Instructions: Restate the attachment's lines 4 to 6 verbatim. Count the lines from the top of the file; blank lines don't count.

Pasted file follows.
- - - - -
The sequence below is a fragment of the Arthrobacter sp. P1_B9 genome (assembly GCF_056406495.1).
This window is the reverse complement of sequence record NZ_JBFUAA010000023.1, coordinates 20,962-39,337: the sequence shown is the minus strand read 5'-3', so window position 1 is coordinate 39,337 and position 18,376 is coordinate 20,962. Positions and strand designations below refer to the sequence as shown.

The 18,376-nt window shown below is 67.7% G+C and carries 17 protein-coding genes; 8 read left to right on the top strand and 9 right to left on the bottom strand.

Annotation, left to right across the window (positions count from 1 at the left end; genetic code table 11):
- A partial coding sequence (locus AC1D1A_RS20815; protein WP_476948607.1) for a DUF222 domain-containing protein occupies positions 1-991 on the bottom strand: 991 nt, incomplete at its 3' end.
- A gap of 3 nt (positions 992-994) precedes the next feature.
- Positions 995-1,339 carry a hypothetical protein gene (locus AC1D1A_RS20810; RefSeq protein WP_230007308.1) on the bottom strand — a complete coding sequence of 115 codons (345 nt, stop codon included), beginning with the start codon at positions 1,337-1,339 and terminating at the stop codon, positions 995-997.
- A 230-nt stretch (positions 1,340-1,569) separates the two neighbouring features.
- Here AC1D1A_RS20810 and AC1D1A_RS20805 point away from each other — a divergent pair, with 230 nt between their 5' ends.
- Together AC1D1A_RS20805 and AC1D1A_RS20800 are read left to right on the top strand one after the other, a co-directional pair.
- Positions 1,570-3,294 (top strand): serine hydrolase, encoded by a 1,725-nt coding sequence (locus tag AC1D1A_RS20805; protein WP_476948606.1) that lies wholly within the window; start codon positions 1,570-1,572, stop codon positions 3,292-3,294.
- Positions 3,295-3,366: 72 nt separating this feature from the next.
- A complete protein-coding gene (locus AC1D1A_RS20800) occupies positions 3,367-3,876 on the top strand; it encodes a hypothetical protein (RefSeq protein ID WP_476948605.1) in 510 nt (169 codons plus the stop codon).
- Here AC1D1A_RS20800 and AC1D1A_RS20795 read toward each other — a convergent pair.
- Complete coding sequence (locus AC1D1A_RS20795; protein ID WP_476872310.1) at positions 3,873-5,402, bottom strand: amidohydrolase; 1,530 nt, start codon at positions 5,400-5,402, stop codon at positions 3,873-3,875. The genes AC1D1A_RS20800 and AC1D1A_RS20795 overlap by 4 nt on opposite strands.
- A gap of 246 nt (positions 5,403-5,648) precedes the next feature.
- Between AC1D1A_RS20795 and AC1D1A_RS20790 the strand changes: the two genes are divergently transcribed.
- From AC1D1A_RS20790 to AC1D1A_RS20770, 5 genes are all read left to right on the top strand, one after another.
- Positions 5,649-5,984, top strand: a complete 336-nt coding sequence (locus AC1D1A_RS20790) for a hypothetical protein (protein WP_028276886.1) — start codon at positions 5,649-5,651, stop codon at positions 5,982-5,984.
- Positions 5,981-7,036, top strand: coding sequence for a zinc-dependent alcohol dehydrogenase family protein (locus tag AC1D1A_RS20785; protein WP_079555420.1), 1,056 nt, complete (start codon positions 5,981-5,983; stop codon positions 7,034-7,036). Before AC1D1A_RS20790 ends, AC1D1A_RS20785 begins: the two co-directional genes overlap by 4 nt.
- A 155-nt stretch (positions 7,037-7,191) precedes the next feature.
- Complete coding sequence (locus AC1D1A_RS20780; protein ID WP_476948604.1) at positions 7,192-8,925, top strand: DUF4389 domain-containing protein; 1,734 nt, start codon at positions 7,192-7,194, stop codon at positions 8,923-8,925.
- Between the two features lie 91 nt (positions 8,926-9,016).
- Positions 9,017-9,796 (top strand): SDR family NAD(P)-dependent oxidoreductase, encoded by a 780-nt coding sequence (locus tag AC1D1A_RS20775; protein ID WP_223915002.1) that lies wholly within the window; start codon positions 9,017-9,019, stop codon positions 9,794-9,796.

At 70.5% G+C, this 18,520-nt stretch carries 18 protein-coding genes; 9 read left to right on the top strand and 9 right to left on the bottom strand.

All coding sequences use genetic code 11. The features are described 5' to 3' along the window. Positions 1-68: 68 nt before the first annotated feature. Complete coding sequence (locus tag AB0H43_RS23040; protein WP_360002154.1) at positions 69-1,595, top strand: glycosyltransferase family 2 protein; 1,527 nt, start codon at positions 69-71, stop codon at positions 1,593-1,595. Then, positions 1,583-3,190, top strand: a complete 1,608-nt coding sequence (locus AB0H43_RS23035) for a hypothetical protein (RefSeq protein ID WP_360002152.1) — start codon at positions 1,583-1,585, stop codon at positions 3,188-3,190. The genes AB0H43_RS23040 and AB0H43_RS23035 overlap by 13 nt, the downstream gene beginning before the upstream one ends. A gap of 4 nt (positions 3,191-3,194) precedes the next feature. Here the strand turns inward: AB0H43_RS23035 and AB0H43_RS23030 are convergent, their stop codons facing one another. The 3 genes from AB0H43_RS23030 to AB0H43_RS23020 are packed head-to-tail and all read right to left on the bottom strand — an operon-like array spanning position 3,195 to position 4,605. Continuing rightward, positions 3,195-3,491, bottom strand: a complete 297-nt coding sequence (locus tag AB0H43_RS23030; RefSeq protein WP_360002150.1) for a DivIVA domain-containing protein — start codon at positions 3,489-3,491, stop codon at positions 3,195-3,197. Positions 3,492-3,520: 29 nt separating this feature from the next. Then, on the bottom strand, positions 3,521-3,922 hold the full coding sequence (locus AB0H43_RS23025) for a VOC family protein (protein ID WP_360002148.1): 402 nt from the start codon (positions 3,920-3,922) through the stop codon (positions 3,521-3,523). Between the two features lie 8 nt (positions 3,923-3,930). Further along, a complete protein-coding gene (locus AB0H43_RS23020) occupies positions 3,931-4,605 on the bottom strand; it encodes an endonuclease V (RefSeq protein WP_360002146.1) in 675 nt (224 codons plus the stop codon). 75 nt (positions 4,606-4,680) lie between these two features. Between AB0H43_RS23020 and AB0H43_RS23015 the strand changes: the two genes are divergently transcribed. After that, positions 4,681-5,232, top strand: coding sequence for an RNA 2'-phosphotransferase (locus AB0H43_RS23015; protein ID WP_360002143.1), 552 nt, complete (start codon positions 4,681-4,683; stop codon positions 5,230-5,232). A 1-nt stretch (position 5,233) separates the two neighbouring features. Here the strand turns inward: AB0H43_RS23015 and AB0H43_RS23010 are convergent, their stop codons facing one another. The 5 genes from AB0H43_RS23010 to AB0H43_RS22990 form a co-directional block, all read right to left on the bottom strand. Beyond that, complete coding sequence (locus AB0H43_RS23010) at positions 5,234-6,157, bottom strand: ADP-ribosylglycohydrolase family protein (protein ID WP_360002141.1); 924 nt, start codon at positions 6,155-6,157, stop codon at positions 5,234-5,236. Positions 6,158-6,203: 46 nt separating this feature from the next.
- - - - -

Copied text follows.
Annotation, left to right across the window (positions count from 1 at the left end; genetic code table 11):
- A partial coding sequence (locus AC1D1A_RS20815; protein WP_476948607.1) for a DUF222 domain-containing protein occupies positions 1-991 on the bottom strand: 991 nt, incomplete at its 3' end.
- A gap of 3 nt (positions 992-994) precedes the next feature.